I continued south towards Larvik and first went to the shallow bay of Klåstadkilen which is supposedly attractive for waders and had hosted a Black-tailed Godwit yesterday (would have been a norwegian tick for me). Well, the godwit had gone but I did have a few Greenshank, 4 Little Ringed Plovers, a Stock Dove, 2 Osprey and a pair of Shovelers.
Mølen was next port of call. This is a renowned migration hot spot but of course only in the right weather conditions. Today was not one of those days although I could easily see why the site is so good - it reminded me a bit of Dungeness. A few Lesser Whitethroats and a single Common Whitethroat were singing from the bushes and on the sea around 80 Velvet Scoter and a couple of Common Scoters.
Time to start driving back towards Oslo but I had time to stop at Gjennestadsvannet where I had seen a pair of Cranes from the motorway on the way south. They had moved on now and there was little else to see. Checking the net in the evening I found out there was a trip of 3 Dotterel only a couple of km from the lake which would have been a nice find.
Final stop of the day was Ilene by Tønsberg. A male Ruff was the highlight here and a year tick to add.

Sunday, 1 May 2011

A bit of this and a bit of that

Managed three birding trips of various lengths today. The day started at 0630 at Fornebu with Per Christian where I had 4 hours of birding. Mid afternoon a sleeping daughter in the back seat of the car "necessitated" a drive around Maridalen and after the kids were in bed I managed a trip to Østensjøvannet and Maridalen (there is enough light for birding until 2130 now).

Fornebu was not particularly productive but we put in enough effort to be rewarded with some early migrants such as Reed Warbler, Lesser Whitethroat and Whitethroat. Visible migration was scant but we did have a flock of 10 Greenshank, 6 Wigeon, 8 Tufted Duck and 9 Cormorants which all were actively migrating. Otherwise displaying Little Ringed Plover, drumming Lesser Spotted Woodpecker, Redshank and a male Kestrel hanging around the nest box. On the fjord from Rolfstangen were over 70 Red Breasted Mergansers and a Common Tern and a female Redstart flitted amongst the bushes.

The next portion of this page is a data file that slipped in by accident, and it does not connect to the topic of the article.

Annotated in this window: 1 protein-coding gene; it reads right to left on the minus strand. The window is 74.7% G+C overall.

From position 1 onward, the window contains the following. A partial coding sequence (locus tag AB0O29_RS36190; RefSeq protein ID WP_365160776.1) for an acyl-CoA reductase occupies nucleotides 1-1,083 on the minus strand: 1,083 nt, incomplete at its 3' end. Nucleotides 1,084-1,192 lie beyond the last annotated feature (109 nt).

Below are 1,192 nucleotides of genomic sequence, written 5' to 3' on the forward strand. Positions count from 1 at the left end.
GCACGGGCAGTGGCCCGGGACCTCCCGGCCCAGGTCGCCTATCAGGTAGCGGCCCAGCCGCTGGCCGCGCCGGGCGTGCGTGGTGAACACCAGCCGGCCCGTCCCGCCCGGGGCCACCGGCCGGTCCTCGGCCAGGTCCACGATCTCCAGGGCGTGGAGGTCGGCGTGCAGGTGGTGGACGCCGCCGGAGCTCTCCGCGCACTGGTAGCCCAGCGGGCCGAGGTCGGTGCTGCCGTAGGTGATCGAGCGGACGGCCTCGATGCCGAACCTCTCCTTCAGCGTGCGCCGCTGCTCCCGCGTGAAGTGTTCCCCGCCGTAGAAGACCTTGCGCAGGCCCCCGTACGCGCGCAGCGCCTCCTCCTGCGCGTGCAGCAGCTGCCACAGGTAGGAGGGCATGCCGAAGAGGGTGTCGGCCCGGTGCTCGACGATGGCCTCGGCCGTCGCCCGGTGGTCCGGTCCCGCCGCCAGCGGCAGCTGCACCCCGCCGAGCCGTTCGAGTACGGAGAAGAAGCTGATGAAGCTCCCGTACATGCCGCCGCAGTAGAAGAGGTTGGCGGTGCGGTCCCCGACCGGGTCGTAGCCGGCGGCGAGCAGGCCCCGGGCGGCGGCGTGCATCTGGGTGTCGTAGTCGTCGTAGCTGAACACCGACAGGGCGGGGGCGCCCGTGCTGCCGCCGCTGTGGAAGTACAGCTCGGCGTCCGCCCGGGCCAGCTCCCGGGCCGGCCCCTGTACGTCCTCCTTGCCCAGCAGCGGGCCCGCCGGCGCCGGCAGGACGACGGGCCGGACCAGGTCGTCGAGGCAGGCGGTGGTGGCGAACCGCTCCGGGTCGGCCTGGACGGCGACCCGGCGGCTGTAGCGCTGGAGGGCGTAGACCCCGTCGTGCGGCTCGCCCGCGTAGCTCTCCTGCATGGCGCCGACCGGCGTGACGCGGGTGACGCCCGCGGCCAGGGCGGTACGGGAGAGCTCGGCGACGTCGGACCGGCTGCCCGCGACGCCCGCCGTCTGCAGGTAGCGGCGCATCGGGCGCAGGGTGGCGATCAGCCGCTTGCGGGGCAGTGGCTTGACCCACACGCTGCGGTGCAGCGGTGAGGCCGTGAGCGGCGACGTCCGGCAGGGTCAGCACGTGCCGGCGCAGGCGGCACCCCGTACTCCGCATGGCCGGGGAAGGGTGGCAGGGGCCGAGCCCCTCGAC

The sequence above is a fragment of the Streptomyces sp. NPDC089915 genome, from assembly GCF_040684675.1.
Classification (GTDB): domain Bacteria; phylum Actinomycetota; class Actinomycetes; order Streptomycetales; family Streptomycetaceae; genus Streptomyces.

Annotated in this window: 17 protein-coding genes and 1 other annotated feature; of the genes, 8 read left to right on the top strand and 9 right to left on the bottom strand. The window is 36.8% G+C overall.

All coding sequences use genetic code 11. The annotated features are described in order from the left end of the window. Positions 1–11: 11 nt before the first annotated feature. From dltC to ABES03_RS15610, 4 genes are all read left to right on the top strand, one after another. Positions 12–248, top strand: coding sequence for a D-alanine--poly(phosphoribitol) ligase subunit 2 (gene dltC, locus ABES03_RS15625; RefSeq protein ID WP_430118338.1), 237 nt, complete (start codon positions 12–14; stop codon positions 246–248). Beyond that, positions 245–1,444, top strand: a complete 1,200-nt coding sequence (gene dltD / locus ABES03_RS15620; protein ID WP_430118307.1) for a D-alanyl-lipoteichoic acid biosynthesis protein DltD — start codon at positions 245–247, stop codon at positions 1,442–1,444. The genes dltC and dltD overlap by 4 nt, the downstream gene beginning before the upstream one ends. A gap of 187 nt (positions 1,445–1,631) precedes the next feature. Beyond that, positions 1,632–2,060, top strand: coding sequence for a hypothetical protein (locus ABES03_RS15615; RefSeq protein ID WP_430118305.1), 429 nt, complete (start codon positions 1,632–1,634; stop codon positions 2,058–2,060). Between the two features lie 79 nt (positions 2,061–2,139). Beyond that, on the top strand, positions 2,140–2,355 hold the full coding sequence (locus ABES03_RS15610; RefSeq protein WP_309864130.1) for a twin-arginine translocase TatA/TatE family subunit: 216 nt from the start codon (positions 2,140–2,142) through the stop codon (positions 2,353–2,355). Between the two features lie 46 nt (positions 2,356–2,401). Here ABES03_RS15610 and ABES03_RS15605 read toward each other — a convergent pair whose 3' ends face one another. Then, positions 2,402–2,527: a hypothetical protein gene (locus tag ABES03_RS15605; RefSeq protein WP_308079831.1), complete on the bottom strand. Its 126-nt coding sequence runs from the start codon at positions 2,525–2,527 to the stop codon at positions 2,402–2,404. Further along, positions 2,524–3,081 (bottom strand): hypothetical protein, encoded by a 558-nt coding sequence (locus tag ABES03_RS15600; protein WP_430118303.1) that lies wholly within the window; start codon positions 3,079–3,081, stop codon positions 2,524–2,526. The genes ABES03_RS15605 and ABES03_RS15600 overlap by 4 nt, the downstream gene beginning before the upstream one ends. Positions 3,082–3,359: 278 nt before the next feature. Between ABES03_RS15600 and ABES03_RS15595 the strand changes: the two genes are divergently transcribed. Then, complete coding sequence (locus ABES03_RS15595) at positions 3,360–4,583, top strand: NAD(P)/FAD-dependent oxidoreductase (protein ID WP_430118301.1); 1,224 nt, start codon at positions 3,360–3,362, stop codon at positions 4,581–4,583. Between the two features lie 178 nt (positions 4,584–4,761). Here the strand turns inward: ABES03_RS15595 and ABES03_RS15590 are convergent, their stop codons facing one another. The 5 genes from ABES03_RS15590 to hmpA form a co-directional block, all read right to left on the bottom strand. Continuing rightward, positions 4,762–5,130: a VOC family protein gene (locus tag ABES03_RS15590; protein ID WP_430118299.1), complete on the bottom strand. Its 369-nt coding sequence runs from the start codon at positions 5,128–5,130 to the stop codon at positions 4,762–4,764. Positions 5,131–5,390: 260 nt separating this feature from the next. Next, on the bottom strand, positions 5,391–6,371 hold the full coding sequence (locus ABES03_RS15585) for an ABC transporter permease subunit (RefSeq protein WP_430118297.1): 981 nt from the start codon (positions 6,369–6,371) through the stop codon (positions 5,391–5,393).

The first trip around Maridalen revealed 2 Whooper Swans - an adult and juvenile. If these are two of three that have been present for the last week or so then what has happened to the other adult - could she(?) be sitting on a nest? 25 Goldeneye included a flock of 10 in the middle of the lake that looked newly arrived and also a flock of 9 Tufted Duck that were new in and 3 Teal. Highlight was a Ring Ouzel though on the ploughed fields at Nes.

My evening trip to Østensjøvannet was to see the reported White-fronted Goose and Pochard. I found the Pochard which was a nice male but could not locate the goose although a hybrid goose (uncertain parentage) and one of the 2 Pink-footed Geese present showed white on the face that could lead to confusion! Moorhen was new for the year. The second trip to Maridalen was as the sun set and now the Tufted flock had risen to 15, there were 2 more Teal and a Whinchat flew alongside the car. 3 beavers were visible near their house (I can't come up with the proper name as I write this) including one that was clearly a youngster, a Tawny Owl called very clearly from an area where I have not heard them before but where there is a suitable nesting box and a Woodcock patrolled the area.

There is some rain forecast on Tuesday this week which I hope will cause some more waders to appear.